A Day Workshop
UNIVERSITY OF SYDNEY
Friday 28 September, 2018
In the media ecology of the new century, one of the ongoing success stories has been the rise and rise of scripted television – as a serious medium for ideas and debate, and as a space for developing new formal and generic schemas. Derided in the postwar decades for its formulaic and hidebound stories, and for being subject to constraints by censors and advertisers alike, television is now regularly raised above both film and theatre as the dramatic art form par excellence. The reasons for this gradual, yet none the less surprising, turnaround are numerous and well documented: the mushrooming of cable companies and subscription services; the widespread availability of file-sharing platforms; the popularity of the DVD boxed set (in the 2000s) and of streaming services (in the 2010s); the decision of content providers to become content producers (Netflix, Hulu, Amazon Prime); and the increasing affordability of flatscreen TV sets and digital projectors.
As well as the economic logic underpinning the cable TV ascendancy, there are sound creative reasons for why producers, writers and directors might seek the freedom of long- form serial drama and comedy, rather than the self-contained, episodic model that still characterises network television. This freedom has been especially gratifying for the screenwriter. Often treated as expendable, or at least as subordinate, by the major film studios, in the cable TV context the writer now assumes the mantle of auteur (elevated to the creative-managerial position of ‘showrunner’), whilst the director is treated as a replaceable and near-anonymous gun-for-hire. This shifting of priorities has resulted in a more ‘literary’ and challenging medium. With its distinctively idiomatic dialogue, finely calibrated plot intricacies, and layering of story- and character-arcs, sometimes across several seasons, serial television has come to resemble nothing so much as the multi- volume novel.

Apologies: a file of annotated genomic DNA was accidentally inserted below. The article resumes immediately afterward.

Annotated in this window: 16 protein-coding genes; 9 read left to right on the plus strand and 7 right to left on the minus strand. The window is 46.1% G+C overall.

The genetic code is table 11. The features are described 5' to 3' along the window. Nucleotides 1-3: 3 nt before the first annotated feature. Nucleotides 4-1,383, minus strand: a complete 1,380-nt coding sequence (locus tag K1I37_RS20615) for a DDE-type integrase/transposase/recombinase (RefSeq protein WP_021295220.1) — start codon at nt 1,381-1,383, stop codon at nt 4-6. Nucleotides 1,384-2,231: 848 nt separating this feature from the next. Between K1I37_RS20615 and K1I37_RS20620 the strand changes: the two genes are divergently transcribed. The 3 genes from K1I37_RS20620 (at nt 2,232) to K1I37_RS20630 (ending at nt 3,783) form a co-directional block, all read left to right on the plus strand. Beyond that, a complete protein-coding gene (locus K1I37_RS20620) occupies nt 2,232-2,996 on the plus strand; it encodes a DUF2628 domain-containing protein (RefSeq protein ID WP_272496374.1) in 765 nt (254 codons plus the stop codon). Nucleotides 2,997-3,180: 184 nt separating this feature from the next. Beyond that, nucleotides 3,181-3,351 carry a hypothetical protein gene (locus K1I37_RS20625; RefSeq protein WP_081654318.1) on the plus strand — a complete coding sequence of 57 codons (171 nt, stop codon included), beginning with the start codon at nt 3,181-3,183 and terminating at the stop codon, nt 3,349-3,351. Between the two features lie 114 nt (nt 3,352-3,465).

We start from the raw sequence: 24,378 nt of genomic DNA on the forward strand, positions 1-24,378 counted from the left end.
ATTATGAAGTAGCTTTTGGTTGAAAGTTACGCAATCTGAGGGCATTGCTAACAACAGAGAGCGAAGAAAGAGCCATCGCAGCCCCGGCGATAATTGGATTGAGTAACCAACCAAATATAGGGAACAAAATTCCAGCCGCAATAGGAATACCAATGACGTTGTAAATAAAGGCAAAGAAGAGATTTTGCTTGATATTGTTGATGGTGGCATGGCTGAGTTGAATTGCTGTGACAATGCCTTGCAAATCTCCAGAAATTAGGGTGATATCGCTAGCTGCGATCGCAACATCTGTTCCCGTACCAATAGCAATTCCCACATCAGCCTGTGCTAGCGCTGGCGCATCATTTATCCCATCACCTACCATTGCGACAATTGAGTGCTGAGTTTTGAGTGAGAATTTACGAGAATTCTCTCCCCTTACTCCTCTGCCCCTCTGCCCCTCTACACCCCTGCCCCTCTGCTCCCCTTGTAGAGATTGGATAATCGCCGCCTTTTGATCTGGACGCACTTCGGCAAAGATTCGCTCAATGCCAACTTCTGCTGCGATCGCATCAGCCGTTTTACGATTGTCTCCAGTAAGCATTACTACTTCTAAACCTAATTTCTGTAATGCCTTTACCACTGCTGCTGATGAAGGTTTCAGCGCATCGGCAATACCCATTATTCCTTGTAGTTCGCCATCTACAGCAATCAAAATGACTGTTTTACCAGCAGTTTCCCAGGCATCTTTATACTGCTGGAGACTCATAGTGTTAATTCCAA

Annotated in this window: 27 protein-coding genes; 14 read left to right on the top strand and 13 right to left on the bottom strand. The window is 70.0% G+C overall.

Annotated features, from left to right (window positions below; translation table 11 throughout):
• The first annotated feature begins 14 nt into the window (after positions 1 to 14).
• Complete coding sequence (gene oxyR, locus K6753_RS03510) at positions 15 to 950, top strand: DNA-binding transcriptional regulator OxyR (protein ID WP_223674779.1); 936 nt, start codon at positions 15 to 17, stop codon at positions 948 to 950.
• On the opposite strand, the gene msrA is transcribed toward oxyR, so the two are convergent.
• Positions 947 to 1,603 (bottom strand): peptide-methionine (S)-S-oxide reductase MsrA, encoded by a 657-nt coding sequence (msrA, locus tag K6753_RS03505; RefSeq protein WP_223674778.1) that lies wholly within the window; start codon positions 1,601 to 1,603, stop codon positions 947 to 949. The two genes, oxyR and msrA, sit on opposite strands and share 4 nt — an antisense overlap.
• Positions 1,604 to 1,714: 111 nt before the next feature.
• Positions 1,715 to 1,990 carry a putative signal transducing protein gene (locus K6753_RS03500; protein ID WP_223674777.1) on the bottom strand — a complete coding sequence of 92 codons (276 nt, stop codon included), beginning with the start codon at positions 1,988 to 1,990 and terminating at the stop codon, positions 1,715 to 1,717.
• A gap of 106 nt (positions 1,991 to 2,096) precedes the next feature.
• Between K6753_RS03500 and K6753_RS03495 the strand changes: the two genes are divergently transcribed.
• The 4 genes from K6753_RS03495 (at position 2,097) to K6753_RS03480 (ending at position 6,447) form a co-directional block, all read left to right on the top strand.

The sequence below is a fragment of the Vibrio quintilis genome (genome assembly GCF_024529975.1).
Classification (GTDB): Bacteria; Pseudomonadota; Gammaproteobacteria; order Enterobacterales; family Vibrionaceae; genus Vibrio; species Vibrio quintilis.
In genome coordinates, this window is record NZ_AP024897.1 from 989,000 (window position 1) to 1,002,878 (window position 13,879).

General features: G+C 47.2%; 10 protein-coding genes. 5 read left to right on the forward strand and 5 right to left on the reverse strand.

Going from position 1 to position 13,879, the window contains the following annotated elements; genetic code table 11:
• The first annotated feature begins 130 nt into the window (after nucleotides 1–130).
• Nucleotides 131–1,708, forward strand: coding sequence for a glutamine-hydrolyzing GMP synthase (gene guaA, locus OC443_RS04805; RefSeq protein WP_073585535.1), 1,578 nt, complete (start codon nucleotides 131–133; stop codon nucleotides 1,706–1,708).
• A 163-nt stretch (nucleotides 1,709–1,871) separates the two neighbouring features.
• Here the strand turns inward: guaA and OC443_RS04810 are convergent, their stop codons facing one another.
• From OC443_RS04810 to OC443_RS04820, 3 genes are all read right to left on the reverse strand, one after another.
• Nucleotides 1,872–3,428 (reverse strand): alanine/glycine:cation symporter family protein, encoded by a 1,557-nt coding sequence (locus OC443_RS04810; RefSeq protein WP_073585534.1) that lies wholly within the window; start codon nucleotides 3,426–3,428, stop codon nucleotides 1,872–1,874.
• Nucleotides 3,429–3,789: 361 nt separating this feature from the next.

The proposed workshop seeks to reflect further on these changes undergone by the medium, with a close examination of the millennial wave of TV shows (c. 1997 – present) that have contributed to the new environment. If ‘TV is the new novel’, as is often claimed, how do any of these shows underwrite, advance or contest the notion of ‘broadcast literature’ described above? Has the incursion of ‘literary values’, real or perceived, into what was once considered to be a sub-literate medium been an unequivocal good? Alternately, has ‘broadcast literature’ affected the ways that traditional (print) literature is written, interpreted, consumed?
If you are interested in exploring the literary attributes or implications of creator-driven television and would like to contribute to the workshop – with either a 15-20 min paper, or some clips framed by topics for discussion – please send an expression of interest by 8 July: 3-4 sentences outlining what you would like to speak on, and a brief bionote, to:
Enquiries can also be sent to this address.
Attendees will be asked to register in advance, but there is no registration fee. Catering (lunch) will be provided.
Organisers: A/Prof Paul Sheehan (Macquarie University) / Blythe Worthy (University of Sydney)